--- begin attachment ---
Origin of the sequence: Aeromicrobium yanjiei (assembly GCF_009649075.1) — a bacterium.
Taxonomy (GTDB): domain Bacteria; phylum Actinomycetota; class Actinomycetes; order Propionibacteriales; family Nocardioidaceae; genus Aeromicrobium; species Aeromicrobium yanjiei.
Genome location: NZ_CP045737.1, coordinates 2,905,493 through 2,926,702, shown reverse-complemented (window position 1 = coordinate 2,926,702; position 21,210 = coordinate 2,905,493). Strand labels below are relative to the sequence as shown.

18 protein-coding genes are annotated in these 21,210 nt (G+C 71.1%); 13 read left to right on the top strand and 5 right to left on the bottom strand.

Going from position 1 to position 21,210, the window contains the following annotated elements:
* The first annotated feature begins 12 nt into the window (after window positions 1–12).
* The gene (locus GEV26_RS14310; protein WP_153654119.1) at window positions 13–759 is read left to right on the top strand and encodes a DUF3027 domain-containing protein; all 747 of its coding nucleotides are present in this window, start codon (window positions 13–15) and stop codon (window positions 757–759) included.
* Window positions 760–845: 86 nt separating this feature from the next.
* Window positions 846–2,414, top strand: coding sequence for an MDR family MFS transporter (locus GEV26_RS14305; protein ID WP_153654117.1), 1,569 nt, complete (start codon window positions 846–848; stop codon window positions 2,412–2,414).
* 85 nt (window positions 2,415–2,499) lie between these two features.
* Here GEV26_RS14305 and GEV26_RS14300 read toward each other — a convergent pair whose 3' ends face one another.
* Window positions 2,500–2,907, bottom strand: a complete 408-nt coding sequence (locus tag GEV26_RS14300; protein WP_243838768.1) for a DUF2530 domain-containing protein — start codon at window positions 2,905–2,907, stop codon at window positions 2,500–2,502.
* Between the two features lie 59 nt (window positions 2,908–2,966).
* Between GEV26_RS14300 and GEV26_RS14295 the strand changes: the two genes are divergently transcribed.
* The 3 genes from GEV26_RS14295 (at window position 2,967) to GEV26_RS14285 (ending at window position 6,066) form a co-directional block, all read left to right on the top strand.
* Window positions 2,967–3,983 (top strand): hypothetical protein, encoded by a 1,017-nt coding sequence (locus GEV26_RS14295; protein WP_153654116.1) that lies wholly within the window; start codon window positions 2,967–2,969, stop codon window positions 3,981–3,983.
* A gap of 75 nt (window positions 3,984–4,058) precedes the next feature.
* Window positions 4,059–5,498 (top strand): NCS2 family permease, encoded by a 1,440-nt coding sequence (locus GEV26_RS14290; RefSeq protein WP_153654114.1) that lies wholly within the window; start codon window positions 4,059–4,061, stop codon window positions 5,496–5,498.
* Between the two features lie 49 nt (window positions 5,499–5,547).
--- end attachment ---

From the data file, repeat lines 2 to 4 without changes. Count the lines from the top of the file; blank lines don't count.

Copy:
Taxonomy (GTDB): domain Bacteria; phylum Actinomycetota; class Actinomycetes; order Propionibacteriales; family Nocardioidaceae; genus Aeromicrobium; species Aeromicrobium yanjiei.
Genome location: NZ_CP045737.1, coordinates 2,905,493 through 2,926,702, shown reverse-complemented (window position 1 = coordinate 2,926,702; position 21,210 = coordinate 2,905,493). Strand labels below are relative to the sequence as shown.

18 protein-coding genes are annotated in these 21,210 nt (G+C 71.1%); 13 read left to right on the top strand and 5 right to left on the bottom strand.